It’s not practical in a miniseries for the heroine not to appear till night two, so it was necessary to create at least a psychic link between Tenar and Ged from the beginning, and to start telling Tenar’s story much earlier. That was challenge number one.

Challenge number two was the fact that Ged defeats his main enemy, the shadow, at the end of A Wizard, leaving him little to do in the second book except be imprisoned by Tenar and search for the other half of a broken amulet. As Ged was our hero this obliged me to keep the threat of the shadow going until its defeat could be part of Ged and Tenar’s triumph on Atuan.

And, as you can imagine, this needed some re-rigging of the plot and reimagining of the action sequences as well.

I’m completely baffled why this line “in fact they are two fairly self-contained novels” didn’t lead to a pause. Why smush it together at all? If there’s such a thing as the opposite of a “fix-up”, this would be it. It’s like destruction instead of construction. And it just doesn’t make any sense.

My own theory is that Le Guin is a great writer, but it’s not a surprise that, despite a handful of adaptations, there hasn’t been some definitive/mind-blowing film or TV version of her stories. I like her works because they somehow have a timeless, classic feel to them – I mean, you could write a whitewashed miniseries full of action sequences, but that’s taking the work down at least two levels below where it started.

I’m trying to imagine what my ideal Le Guin adaptation would be, and I’m coming up blank. If I think of an ideal reading experience, it’s easy to think of myself sitting down and re-reading Lavinia or Earthsea (or Catwings to my kids). But her books don’t cross over to media (movies, TV, videogames, etc) in my mind, and I’m perfectly ok with that.


Dystopian hellscape or business as usual?

I’m not sure why this set of stories struck me so deeply, considering that artsy types getting screwed over by contractual jibber-jabber is (unfortunately) such a common thing. But Kristine Kathryn Rusch gets into some scary stuff:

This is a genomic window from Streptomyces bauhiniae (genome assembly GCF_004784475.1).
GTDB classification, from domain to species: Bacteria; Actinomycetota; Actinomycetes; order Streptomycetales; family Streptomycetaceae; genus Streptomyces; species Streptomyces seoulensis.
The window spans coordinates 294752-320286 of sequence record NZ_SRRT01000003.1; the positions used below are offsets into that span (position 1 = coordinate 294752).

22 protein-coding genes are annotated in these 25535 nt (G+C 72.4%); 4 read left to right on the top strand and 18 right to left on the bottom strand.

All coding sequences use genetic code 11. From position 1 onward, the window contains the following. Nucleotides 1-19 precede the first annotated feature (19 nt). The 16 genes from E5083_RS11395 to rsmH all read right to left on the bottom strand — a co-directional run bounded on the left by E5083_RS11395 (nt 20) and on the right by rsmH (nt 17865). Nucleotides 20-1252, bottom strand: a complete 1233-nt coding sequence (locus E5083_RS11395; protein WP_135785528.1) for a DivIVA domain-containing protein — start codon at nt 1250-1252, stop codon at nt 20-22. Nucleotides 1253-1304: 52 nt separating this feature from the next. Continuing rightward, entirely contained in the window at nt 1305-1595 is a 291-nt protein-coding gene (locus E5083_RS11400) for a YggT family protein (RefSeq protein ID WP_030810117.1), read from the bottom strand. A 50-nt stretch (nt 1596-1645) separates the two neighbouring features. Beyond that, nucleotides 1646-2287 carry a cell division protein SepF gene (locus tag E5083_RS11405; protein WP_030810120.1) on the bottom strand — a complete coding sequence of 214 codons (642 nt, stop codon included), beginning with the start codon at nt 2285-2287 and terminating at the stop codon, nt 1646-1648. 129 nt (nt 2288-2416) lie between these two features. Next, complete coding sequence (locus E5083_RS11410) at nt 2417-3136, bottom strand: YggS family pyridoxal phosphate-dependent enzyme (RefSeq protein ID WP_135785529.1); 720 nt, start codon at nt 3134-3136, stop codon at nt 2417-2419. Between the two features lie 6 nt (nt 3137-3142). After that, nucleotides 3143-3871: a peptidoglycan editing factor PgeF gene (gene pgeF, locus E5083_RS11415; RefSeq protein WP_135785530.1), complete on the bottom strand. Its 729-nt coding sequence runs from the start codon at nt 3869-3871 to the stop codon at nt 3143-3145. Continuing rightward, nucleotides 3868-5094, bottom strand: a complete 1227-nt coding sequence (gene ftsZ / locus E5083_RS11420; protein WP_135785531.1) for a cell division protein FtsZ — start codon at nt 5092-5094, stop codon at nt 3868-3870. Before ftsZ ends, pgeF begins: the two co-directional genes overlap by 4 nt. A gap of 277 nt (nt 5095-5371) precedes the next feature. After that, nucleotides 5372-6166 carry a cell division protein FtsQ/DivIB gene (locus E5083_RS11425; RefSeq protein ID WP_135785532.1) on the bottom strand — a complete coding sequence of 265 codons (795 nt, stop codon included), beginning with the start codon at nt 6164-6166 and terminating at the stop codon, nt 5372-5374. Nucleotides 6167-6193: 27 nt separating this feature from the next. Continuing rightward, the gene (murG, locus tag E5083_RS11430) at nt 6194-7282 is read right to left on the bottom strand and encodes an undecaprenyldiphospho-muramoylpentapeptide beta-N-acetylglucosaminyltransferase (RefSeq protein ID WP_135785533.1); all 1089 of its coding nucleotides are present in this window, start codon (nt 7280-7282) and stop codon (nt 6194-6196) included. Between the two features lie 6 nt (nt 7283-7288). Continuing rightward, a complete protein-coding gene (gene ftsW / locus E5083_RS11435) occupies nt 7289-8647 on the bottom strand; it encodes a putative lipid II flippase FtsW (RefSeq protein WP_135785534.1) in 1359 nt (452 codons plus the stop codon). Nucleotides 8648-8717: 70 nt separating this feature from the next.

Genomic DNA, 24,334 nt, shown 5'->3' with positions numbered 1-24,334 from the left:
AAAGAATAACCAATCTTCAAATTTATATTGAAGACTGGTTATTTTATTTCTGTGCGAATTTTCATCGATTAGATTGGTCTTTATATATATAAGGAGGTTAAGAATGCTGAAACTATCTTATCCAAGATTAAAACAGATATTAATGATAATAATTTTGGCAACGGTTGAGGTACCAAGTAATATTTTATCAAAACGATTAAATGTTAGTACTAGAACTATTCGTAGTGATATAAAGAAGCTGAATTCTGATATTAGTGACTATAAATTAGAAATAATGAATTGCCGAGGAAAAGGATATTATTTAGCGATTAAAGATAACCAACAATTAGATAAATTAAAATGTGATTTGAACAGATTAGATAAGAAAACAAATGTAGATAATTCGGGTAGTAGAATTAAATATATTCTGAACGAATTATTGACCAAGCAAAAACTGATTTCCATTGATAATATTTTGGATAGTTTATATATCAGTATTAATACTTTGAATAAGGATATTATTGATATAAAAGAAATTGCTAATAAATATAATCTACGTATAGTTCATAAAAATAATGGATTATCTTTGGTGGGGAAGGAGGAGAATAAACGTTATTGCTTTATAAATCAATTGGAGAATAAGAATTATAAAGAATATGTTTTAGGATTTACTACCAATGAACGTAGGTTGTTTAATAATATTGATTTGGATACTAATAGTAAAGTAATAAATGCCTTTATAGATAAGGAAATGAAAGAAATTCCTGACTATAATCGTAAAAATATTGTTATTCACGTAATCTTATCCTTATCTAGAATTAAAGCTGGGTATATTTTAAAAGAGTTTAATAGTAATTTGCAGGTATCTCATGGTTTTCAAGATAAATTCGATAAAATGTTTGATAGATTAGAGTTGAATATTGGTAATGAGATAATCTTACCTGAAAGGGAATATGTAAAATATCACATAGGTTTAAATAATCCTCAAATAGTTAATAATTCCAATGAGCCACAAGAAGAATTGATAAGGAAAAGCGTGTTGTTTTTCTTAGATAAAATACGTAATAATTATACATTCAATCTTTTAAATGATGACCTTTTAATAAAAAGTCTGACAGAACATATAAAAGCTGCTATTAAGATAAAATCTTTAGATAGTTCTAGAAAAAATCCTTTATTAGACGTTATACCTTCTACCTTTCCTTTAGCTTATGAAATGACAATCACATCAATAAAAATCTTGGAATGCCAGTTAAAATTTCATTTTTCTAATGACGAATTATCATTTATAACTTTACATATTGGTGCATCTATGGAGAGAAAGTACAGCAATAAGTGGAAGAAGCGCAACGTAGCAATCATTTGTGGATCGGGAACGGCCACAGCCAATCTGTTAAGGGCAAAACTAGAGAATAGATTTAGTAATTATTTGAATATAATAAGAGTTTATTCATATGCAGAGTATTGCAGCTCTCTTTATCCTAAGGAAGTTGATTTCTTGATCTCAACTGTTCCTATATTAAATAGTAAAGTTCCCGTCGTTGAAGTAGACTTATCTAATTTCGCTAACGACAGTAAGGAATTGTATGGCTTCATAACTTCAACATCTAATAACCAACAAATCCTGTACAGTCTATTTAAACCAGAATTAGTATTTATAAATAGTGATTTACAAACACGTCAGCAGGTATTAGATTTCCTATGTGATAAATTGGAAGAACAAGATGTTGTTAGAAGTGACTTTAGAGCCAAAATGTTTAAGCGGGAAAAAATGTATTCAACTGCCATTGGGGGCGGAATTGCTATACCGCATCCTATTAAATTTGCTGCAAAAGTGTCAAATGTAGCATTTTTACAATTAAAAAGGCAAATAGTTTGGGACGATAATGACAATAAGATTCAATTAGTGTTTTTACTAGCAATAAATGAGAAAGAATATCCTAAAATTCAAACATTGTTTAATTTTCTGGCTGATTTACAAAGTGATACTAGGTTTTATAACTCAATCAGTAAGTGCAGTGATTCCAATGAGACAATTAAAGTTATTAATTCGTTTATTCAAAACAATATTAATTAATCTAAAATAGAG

Business Musings: Agents and Estates (Contracts/Dealbreakers/Estates)

I reached this man. He was exceptionally rude from the start, which I figured had something to do with it being late in the day on Friday. I told him I wanted the story for my anthology.

He told me that we would never come to terms. Then he told me he hadn’t gotten my e-mail, even though from the sentence he had uttered earlier, he had. He knew what my terms were before I had verbally reiterated them.

He told me that my anthology was not worth his time. Clueless me, I’m still thinking this guy is having a bad day. I said, Surely we can negotiate something here. I think this story is important to this anthology.

He then quoted me a price which was exactly half my advance for the entire anthology. Thinking we were negotiating in good faith, I said that the price for the story was high and that I was prepared to offer one-eighth the price he had listed. I figured he’d come back with one-quarter, and we’d be happy.

He then told me again that we couldn’t come to terms and said, “because, as I said, the price for this story is…” and he gave me a brand new number, double the price he had initially listed.

Realize that I take concurrent notes when I’m on the phone with anyone I’m doing business with. I had already written down the first amount.

I said, “That’s double what you had just quoted me.”

He said, “Keep pushing me, and I’ll double it again.”

I was shocked and breathless. I had never encountered this before. I said, “Your client belongs in this anthology. Surely we can come to terms if we negotiate in good faith.”

“I don’t think we can negotiate in good faith here,” he said, “and it wouldn’t be any good for my author to be in your genre anthology.”

“Your author is a genre author,” I said. “You might want to think about that.”

And then I hung up, because I was about to launch into a tirade.